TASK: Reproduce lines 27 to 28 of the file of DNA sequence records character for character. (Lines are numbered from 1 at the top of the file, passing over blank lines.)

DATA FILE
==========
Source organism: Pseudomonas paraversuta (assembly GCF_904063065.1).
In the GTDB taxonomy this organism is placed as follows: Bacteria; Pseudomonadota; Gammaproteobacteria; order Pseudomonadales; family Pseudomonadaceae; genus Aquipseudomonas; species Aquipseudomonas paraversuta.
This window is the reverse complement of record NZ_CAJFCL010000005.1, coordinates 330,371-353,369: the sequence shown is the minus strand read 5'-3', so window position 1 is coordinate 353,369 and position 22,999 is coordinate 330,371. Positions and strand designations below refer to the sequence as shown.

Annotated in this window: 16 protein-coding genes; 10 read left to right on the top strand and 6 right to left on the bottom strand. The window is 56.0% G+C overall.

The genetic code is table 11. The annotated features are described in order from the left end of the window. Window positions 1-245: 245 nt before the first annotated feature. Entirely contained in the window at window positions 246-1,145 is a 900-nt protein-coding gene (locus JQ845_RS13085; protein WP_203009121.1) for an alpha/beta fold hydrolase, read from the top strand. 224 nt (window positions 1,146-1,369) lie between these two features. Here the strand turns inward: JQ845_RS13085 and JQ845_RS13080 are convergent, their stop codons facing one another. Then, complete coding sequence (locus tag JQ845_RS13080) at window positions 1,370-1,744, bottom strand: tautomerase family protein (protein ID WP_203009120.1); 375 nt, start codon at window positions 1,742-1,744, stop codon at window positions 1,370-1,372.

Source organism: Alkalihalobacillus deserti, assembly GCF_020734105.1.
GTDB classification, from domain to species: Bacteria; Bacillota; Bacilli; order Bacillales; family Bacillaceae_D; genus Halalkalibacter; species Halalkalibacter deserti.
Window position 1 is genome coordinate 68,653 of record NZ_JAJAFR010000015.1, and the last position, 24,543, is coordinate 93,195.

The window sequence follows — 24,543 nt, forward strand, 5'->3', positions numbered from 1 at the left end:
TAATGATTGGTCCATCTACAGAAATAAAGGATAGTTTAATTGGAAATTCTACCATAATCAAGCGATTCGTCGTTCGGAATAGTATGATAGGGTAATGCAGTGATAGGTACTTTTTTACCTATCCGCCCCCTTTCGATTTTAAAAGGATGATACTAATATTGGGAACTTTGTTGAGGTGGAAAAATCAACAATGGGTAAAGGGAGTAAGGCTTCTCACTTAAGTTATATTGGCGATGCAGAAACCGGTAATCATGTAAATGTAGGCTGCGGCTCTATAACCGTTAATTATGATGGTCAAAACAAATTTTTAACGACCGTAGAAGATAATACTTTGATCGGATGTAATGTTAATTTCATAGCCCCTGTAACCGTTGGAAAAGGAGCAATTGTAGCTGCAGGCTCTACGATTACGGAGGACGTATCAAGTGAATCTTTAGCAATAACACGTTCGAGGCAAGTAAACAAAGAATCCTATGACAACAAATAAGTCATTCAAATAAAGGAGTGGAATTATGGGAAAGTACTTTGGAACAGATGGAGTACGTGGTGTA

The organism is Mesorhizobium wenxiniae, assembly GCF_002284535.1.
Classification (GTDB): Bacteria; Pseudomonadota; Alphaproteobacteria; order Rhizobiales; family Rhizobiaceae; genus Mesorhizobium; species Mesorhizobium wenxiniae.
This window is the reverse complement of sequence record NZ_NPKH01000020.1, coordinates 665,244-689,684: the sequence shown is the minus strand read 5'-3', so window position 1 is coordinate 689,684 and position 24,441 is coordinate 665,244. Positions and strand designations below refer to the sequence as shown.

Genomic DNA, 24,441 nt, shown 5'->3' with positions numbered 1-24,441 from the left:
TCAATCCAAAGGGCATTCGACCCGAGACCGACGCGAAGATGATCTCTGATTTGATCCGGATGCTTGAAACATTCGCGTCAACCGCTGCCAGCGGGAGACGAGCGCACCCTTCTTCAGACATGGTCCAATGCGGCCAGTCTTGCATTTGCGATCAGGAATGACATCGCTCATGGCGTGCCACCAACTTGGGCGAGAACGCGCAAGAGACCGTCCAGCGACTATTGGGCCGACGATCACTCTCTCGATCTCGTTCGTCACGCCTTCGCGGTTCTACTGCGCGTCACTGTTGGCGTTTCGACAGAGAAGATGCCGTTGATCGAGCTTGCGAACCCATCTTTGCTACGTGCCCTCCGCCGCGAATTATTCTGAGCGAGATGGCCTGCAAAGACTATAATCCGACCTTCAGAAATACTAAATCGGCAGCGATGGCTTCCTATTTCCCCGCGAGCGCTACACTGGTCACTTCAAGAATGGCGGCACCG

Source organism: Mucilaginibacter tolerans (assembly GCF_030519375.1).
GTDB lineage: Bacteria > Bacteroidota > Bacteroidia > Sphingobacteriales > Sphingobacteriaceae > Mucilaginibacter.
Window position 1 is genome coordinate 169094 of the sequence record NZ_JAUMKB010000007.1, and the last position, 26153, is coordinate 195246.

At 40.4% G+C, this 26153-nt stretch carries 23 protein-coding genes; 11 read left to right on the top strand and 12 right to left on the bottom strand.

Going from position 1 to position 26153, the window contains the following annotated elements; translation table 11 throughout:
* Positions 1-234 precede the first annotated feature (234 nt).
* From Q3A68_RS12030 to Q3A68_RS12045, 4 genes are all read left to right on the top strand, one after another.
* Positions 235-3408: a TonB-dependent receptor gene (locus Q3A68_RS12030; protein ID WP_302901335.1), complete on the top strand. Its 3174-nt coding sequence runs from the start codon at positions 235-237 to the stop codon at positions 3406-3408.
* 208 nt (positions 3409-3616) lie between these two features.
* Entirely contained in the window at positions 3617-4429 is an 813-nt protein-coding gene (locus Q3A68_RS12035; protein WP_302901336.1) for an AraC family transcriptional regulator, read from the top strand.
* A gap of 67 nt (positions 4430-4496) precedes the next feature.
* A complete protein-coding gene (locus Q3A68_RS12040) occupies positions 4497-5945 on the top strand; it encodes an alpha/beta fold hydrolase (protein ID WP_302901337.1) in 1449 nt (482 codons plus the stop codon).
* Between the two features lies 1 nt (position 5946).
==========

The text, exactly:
* A complete protein-coding gene (locus Q3A68_RS12040) occupies positions 4497-5945 on the top strand; it encodes an alpha/beta fold hydrolase (protein ID WP_302901337.1) in 1449 nt (482 codons plus the stop codon).
* Between the two features lies 1 nt (position 5946).